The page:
Basically people want to know how I manage to overcome all that fear, and stand on stage in front of a group of strangers, then attempt to make them laugh.
Alcohol. Well that’s how I started.
Now it’s practice. Like anything really, do it enough, and make sure you do at least a little practice and preparation, and you start to know what you’re doing.
A quick tip for anyone complimenting a comedian – after a show don’t tell them how brave you think they are just for getting up onstage.
That’s the equivalent of telling a fat kid he might have come last in the 100m sprint, but good on him for having a go.
That someone’s homemade cupcakes might be inedible, but they still look sort of cupcake like.
It’s the equivalent of telling someone you don’t want to date them anymore, but you’re sure someone else one day will be interested.
All of these things have of course happened to me.
If you want to compliment a comedian, tell them that they’re funny, or nothing at all.
Well if you can’t think of anything worse than attempting to bring joy to a bunch of strangers who are prepared to pay you money for the privilege, you’re really not trying.
Being forced to swallow the aforementioned cupcake. That’s worse.
Being squashed next to someone smelly on a crowded tram. That’s worse.
Being bitten by a strange dog then having to get stitches and a vaccination. That’s far worse.
All these things have also happened to me. This week.
Then often comes the follow up question, ‘Seriously though, why do you do it?’
There isn’t just one answer, and I reckon every comedian has different reasons.
Firstly, having a room full of people laughing at some original thing that you thought up, wrote down and then said is a huge rush.
Secondly, there is huge hole in most comedians that can only be filled with the adoration of strangers. If a whole bunch of people pay to spend an hour with you, then you must be worth something to someone right?
This need usually has its basis in being relentlessly teased in high school or primary school. Then shutting yourself in your room, and spending hours crafting the perfect comeback. Your first comedy set. Which if ever tried in public, always fails but for some reason we keep at it.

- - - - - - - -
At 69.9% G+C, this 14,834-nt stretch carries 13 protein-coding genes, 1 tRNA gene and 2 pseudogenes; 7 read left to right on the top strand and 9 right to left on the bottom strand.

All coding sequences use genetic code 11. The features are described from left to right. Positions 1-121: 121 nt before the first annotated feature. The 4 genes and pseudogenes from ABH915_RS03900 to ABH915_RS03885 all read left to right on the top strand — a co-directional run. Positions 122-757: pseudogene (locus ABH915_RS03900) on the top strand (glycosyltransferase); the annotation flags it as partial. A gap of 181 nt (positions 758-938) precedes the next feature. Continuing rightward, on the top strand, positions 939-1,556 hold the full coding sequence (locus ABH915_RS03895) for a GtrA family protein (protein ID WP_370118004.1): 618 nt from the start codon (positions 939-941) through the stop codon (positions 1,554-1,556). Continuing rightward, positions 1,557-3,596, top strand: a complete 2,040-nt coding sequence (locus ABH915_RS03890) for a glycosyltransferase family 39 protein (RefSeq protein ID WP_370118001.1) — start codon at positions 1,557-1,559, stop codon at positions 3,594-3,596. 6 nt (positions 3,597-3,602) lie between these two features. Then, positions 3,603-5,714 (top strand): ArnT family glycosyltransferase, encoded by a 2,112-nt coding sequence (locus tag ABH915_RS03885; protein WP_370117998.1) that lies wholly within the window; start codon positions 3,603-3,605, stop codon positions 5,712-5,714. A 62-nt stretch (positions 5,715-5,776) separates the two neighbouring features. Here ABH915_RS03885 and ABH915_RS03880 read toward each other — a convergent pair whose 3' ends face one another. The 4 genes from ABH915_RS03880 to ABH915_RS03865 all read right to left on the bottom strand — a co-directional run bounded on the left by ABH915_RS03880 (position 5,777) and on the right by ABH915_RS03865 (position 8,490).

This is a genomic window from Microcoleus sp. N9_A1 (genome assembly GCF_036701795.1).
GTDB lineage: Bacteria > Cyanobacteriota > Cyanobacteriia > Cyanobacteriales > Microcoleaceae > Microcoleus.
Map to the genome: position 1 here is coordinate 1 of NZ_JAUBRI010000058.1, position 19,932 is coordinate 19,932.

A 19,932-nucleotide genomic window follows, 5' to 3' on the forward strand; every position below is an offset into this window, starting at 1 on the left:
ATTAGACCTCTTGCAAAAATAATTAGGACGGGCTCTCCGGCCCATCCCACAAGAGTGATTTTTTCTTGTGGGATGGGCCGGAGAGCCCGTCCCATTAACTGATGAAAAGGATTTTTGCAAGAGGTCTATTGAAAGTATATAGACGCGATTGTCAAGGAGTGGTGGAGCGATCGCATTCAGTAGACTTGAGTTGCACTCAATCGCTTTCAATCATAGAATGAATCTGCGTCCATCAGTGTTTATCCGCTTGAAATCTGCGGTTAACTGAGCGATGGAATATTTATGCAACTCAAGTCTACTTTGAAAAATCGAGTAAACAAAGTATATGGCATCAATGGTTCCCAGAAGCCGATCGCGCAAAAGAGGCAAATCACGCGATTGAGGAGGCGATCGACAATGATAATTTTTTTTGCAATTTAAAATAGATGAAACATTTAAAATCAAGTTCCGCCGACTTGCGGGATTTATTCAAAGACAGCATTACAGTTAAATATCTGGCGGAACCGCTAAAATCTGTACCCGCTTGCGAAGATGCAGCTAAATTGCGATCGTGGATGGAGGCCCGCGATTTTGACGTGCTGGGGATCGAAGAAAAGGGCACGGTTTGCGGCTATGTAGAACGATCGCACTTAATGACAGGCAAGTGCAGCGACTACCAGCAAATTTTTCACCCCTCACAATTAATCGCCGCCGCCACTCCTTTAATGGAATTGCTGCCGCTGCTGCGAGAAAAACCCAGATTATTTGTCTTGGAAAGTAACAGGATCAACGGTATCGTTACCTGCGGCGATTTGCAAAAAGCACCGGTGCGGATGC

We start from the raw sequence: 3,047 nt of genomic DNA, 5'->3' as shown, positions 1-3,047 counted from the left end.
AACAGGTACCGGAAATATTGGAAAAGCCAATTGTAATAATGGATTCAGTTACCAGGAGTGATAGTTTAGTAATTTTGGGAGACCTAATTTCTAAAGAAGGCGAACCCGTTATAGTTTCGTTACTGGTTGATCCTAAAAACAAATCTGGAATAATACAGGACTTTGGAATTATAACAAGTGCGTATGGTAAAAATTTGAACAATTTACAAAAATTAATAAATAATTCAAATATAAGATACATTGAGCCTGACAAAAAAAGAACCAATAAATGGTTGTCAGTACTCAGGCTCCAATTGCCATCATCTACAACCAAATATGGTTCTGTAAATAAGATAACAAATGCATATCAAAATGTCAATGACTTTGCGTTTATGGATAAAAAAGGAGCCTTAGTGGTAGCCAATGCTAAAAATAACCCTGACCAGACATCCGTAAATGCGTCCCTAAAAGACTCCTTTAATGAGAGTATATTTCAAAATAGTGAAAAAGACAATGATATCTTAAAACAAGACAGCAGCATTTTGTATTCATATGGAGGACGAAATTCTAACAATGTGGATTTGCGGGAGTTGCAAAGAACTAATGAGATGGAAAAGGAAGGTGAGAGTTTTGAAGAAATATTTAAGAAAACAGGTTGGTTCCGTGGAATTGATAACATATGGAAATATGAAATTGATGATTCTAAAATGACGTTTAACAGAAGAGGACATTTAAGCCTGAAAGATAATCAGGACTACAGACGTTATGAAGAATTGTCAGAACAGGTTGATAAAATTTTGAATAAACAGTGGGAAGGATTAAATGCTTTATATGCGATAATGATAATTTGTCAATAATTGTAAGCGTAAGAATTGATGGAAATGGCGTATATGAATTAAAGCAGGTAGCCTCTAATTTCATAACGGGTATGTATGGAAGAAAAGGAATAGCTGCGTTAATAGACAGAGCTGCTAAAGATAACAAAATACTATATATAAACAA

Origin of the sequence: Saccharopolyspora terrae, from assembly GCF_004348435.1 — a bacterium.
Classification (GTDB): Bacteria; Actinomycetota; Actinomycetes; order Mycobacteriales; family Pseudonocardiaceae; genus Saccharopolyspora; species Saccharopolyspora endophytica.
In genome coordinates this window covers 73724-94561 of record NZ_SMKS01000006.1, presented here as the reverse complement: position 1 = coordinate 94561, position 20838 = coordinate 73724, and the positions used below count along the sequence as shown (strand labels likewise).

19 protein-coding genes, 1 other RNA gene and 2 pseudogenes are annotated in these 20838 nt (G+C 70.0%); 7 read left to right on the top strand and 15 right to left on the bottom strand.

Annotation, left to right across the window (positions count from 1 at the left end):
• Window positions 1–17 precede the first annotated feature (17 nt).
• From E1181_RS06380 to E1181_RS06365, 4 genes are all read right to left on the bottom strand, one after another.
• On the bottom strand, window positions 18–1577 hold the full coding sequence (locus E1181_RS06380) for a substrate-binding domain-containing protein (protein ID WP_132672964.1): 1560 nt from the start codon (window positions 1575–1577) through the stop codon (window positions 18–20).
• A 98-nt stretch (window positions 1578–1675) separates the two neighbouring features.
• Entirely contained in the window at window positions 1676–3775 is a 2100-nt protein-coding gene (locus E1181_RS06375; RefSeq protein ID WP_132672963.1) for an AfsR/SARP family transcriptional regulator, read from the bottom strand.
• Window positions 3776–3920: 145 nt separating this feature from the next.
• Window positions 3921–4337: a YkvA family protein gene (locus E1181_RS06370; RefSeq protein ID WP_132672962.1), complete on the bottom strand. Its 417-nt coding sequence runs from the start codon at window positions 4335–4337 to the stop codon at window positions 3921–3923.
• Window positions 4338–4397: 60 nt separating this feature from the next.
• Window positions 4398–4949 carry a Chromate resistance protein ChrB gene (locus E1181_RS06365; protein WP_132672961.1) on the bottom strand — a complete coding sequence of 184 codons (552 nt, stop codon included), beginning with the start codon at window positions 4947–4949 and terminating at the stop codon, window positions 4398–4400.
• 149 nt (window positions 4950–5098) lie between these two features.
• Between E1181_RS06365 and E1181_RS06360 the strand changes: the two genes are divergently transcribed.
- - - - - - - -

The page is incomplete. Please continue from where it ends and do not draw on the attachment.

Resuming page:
Thirdly, here’s the main reason I’m a comedian.
I do it because I think every single human being is capable of wonderful things, and
I don’t think anyone is stupid. I just think that a lot of us, myself included, don’t know enough and if we were more thoughtful, looked deeper into issues and knew more, we could as a society be making better decisions and live in a far better world.
With every piece of writing that I do, and most jokes that I perform, I try to inform. Prior to comedy, I tried doing this in a few different ways that weren’t that funny, and nobody seemed that bothered.
Once I added jokes, people started listening. If someone laughs at something you’ve said, it’s very likely that they’ll listen to the next thing you say and consider it, even if they don’t necessarily agree.
That said, I still adhere to one simple comedy rule. Not every joke has to be meaningful, but it does have to be funny.
Otherwise, you’re not a comedian, you’re just annoying.
Also to be a comedian, you need an audience. Otherwise you’re just a crazy guy shouting at an overflowing bin. Which I’ve also done in the past week. While dressed as a penguin.
Lastly, thanks to all the people who’ve seen a show so far during the comedy festival. Please, go and see some more. To those that haven’t, give it a go.
There are many far worse things to do with your night than pay a little for the possibility of a big laugh. During every day, every one of us does a fair few of them. So why not reward yourself with some comedy? Speaking on behalf of every comedian, we could really do with the cash.
Xavier Toby is a writer and comedian.
Catch him at the Melbourne International Comedy Festival from March 27 to April 20.
His first book ‘Mining My Own Business’ about life on a FIFO mining site is available now.